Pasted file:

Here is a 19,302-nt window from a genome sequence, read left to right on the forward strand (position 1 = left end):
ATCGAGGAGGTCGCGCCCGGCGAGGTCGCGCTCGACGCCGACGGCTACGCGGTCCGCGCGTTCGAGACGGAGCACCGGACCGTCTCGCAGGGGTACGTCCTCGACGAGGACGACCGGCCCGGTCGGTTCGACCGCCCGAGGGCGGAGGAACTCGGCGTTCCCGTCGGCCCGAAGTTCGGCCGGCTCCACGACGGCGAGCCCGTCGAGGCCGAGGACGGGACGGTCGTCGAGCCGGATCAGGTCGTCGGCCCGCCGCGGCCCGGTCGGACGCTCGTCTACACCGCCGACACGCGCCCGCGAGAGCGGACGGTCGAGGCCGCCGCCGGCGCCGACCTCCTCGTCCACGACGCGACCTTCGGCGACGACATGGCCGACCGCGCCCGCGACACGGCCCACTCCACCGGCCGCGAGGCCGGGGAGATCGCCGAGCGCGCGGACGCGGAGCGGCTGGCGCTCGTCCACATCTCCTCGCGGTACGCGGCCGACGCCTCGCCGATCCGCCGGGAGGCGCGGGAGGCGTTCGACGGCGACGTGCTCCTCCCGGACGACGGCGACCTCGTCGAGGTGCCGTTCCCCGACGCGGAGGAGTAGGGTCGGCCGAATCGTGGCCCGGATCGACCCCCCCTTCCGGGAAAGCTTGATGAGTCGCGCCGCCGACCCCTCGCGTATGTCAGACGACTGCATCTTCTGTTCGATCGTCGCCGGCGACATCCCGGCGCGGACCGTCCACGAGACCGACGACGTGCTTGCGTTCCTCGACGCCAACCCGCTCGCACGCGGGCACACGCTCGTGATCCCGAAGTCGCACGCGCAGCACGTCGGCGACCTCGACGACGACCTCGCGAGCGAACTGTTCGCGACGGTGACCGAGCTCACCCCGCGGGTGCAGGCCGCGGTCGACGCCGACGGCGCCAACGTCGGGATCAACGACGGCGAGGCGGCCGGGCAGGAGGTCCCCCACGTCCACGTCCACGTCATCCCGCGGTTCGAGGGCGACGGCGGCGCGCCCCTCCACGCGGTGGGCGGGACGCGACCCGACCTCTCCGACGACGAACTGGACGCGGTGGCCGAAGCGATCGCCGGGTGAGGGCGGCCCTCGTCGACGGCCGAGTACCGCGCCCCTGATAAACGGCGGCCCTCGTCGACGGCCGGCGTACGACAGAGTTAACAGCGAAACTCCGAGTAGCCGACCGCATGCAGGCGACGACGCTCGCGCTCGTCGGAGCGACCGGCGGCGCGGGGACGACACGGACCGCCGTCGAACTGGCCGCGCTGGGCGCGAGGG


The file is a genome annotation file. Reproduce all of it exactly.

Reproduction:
Here is a 19,302-nt window from a genome sequence, read left to right on the forward strand (position 1 = left end):
ATCGAGGAGGTCGCGCCCGGCGAGGTCGCGCTCGACGCCGACGGCTACGCGGTCCGCGCGTTCGAGACGGAGCACCGGACCGTCTCGCAGGGGTACGTCCTCGACGAGGACGACCGGCCCGGTCGGTTCGACCGCCCGAGGGCGGAGGAACTCGGCGTTCCCGTCGGCCCGAAGTTCGGCCGGCTCCACGACGGCGAGCCCGTCGAGGCCGAGGACGGGACGGTCGTCGAGCCGGATCAGGTCGTCGGCCCGCCGCGGCCCGGTCGGACGCTCGTCTACACCGCCGACACGCGCCCGCGAGAGCGGACGGTCGAGGCCGCCGCCGGCGCCGACCTCCTCGTCCACGACGCGACCTTCGGCGACGACATGGCCGACCGCGCCCGCGACACGGCCCACTCCACCGGCCGCGAGGCCGGGGAGATCGCCGAGCGCGCGGACGCGGAGCGGCTGGCGCTCGTCCACATCTCCTCGCGGTACGCGGCCGACGCCTCGCCGATCCGCCGGGAGGCGCGGGAGGCGTTCGACGGCGACGTGCTCCTCCCGGACGACGGCGACCTCGTCGAGGTGCCGTTCCCCGACGCGGAGGAGTAGGGTCGGCCGAATCGTGGCCCGGATCGACCCCCCCTTCCGGGAAAGCTTGATGAGTCGCGCCGCCGACCCCTCGCGTATGTCAGACGACTGCATCTTCTGTTCGATCGTCGCCGGCGACATCCCGGCGCGGACCGTCCACGAGACCGACGACGTGCTTGCGTTCCTCGACGCCAACCCGCTCGCACGCGGGCACACGCTCGTGATCCCGAAGTCGCACGCGCAGCACGTCGGCGACCTCGACGACGACCTCGCGAGCGAACTGTTCGCGACGGTGACCGAGCTCACCCCGCGGGTGCAGGCCGCGGTCGACGCCGACGGCGCCAACGTCGGGATCAACGACGGCGAGGCGGCCGGGCAGGAGGTCCCCCACGTCCACGTCCACGTCATCCCGCGGTTCGAGGGCGACGGCGGCGCGCCCCTCCACGCGGTGGGCGGGACGCGACCCGACCTCTCCGACGACGAACTGGACGCGGTGGCCGAAGCGATCGCCGGGTGAGGGCGGCCCTCGTCGACGGCCGAGTACCGCGCCCCTGATAAACGGCGGCCCTCGTCGACGGCCGGCGTACGACAGAGTTAACAGCGAAACTCCGAGTAGCCGACCGCATGCAGGCGACGACGCTCGCGCTCGTCGGAGCGACCGGCGGCGCGGGGACGACACGGACCGCCGTCGAACTGGCCGCGCTGGGCGCGAGGG